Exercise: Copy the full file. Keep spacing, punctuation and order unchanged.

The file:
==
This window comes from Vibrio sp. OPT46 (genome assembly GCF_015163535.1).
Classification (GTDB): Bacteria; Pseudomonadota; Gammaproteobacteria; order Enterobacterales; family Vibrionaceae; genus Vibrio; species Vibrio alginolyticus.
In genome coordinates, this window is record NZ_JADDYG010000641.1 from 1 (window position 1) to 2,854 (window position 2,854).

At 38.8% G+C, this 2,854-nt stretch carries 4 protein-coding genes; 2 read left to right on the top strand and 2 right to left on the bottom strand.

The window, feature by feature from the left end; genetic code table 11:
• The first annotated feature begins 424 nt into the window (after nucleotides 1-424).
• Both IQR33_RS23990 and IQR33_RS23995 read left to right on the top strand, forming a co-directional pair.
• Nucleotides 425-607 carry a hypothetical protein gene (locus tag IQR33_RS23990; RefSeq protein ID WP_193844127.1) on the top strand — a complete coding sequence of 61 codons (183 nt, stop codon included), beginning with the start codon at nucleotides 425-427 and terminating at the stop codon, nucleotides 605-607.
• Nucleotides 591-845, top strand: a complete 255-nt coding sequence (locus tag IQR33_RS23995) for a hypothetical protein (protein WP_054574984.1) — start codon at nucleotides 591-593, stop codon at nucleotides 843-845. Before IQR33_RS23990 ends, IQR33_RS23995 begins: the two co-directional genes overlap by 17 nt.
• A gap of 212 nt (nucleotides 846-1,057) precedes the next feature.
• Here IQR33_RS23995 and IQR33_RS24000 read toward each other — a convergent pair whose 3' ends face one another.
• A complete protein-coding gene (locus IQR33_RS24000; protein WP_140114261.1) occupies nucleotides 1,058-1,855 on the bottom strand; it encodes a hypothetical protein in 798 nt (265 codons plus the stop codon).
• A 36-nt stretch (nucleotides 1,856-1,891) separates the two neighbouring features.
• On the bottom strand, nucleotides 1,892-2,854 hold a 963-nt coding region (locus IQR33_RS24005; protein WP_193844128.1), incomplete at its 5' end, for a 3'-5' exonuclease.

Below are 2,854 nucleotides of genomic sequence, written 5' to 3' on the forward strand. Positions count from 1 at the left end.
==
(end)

This window comes from Vibrio sp. OPT46 (genome assembly GCF_015163535.1).
Classification (GTDB): Bacteria; Pseudomonadota; Gammaproteobacteria; order Enterobacterales; family Vibrionaceae; genus Vibrio; species Vibrio alginolyticus.
In genome coordinates, this window is record NZ_JADDYG010000641.1 from 1 (window position 1) to 2,854 (window position 2,854).

At 38.8% G+C, this 2,854-nt stretch carries 4 protein-coding genes; 2 read left to right on the top strand and 2 right to left on the bottom strand.

The window, feature by feature from the left end; genetic code table 11:
• The first annotated feature begins 424 nt into the window (after nucleotides 1-424).
• Both IQR33_RS23990 and IQR33_RS23995 read left to right on the top strand, forming a co-directional pair.
• Nucleotides 425-607 carry a hypothetical protein gene (locus tag IQR33_RS23990; RefSeq protein ID WP_193844127.1) on the top strand — a complete coding sequence of 61 codons (183 nt, stop codon included), beginning with the start codon at nucleotides 425-427 and terminating at the stop codon, nucleotides 605-607.
• Nucleotides 591-845, top strand: a complete 255-nt coding sequence (locus tag IQR33_RS23995) for a hypothetical protein (protein WP_054574984.1) — start codon at nucleotides 591-593, stop codon at nucleotides 843-845. Before IQR33_RS23990 ends, IQR33_RS23995 begins: the two co-directional genes overlap by 17 nt.
• A gap of 212 nt (nucleotides 846-1,057) precedes the next feature.
• Here IQR33_RS23995 and IQR33_RS24000 read toward each other — a convergent pair whose 3' ends face one another.
• A complete protein-coding gene (locus IQR33_RS24000; protein WP_140114261.1) occupies nucleotides 1,058-1,855 on the bottom strand; it encodes a hypothetical protein in 798 nt (265 codons plus the stop codon).
• A 36-nt stretch (nucleotides 1,856-1,891) separates the two neighbouring features.
• On the bottom strand, nucleotides 1,892-2,854 hold a 963-nt coding region (locus IQR33_RS24005; protein WP_193844128.1), incomplete at its 5' end, for a 3'-5' exonuclease.

Below are 2,854 nucleotides of genomic sequence, written 5' to 3' on the forward strand. Positions count from 1 at the left end.